Is it possible to know another person, even one you love, is the question posed in this novel by Bender (Like Normal People, 2000), which dissects a married couple in crisis.
Serena, a 37-year old Manhattan mother of two small children, loses her marketing job and barely escapes criminal charges after acting out her grief over her father’s death with an irrational, irresponsible buying spree on her employer’s credit card. Serena’s husband, Dan, who fell in love with Serena because she seemed to offer the security he lacked during a horrific childhood, doesn’t understand her behavior and no longer trusts her. Serena, drawn to Dan for his sunny optimism and self-assurance, now feels emotionally abandoned by him. She barely registers that Dan is also grieving, albeit more quietly, his long-estranged brother’s death. When Dan gets a job as a publicist for a small North Carolina town, the Shines and their two small children grab the chance to start over. But as culturally sophisticated, nonobservant New York Jews, they quickly find themselves isolated in culturally drab, blaringly Christian Waring, N.C., personified by the Shines’ elderly neighbor Forrest Sanders, head of the local Boy Scout troop. Dan, who always yearned to be a Scout like his older brother, enthusiastically signs up his son and volunteers as Forrest’s helper. Surrounded by Christians, Serena feels her Jewish identity more acutely and gravitates toward the small congregation of Temple Shalom, particularly charismatic but controversial Rabbi Josh Golden; placed on the Temple Board, she finds herself torn between loyalty to Rabbi Josh, for whom she feels genuine gratitude not to mention affection, and increasing evidence that he may be psychologically unfit for his job. Meanwhile, Dan refuses to take seriously Serena’s concern that Forrest’s pride in himself as a good Christian neighbor has turned into threatening hostility. The Shines both want community and intimacy, but can they achieve either together?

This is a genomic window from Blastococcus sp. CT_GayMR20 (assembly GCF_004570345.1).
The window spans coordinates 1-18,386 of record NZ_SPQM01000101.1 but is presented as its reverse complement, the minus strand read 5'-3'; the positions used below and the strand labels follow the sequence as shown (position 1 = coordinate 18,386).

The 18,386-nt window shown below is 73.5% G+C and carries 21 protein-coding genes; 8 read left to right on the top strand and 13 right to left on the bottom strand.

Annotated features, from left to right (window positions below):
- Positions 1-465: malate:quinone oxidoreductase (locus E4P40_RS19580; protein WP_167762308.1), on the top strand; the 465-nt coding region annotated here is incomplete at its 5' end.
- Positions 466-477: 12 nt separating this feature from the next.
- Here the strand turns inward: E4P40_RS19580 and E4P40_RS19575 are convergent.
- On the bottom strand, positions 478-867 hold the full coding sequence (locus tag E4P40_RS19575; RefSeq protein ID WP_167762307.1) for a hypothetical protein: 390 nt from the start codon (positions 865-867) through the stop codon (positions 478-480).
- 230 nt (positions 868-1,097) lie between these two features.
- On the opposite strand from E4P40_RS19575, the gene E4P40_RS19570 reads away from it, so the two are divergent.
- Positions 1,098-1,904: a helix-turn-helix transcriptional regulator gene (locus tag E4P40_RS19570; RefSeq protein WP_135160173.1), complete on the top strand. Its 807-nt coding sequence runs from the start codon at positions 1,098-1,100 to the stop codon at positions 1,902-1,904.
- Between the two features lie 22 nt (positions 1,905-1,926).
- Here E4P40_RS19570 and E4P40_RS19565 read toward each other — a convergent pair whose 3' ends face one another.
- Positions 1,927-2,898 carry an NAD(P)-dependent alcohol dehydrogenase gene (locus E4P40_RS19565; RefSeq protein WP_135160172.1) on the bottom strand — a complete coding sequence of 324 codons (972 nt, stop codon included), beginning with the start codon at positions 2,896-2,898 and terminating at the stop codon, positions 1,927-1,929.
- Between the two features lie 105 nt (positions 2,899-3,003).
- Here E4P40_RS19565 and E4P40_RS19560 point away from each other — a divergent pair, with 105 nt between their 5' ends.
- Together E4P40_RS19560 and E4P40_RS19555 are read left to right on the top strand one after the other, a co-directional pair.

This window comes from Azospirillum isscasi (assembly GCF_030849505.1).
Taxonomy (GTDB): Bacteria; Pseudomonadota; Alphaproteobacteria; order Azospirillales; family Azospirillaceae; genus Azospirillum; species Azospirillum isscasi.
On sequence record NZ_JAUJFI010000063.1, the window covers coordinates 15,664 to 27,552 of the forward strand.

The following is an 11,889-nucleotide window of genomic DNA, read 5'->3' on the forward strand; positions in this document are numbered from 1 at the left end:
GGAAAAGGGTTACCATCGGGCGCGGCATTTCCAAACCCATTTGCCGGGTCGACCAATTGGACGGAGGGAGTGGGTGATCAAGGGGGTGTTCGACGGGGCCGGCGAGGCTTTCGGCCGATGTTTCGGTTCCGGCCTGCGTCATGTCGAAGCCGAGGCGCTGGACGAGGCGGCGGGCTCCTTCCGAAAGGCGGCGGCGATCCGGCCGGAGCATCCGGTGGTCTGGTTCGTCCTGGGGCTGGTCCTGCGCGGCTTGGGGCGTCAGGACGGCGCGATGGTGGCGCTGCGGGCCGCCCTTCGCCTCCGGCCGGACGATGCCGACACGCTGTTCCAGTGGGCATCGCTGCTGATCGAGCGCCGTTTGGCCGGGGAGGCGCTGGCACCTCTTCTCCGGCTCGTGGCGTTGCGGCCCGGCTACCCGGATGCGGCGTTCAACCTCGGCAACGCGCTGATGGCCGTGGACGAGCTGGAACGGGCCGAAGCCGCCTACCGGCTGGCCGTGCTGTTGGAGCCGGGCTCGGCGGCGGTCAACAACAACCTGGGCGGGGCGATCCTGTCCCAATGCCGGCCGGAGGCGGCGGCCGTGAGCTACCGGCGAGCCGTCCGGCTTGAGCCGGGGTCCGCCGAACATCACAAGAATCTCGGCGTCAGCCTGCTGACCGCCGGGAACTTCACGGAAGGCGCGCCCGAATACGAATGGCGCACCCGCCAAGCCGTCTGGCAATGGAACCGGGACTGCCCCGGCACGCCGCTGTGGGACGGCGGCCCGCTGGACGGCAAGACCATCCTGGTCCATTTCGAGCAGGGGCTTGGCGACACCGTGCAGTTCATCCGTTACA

While sometimes annoyingly myopic—Waring’s African-Americans are invisible, the white Christians stereotypically one-dimensional—Bender portrays a marriage in crisis with heartbreaking accuracy.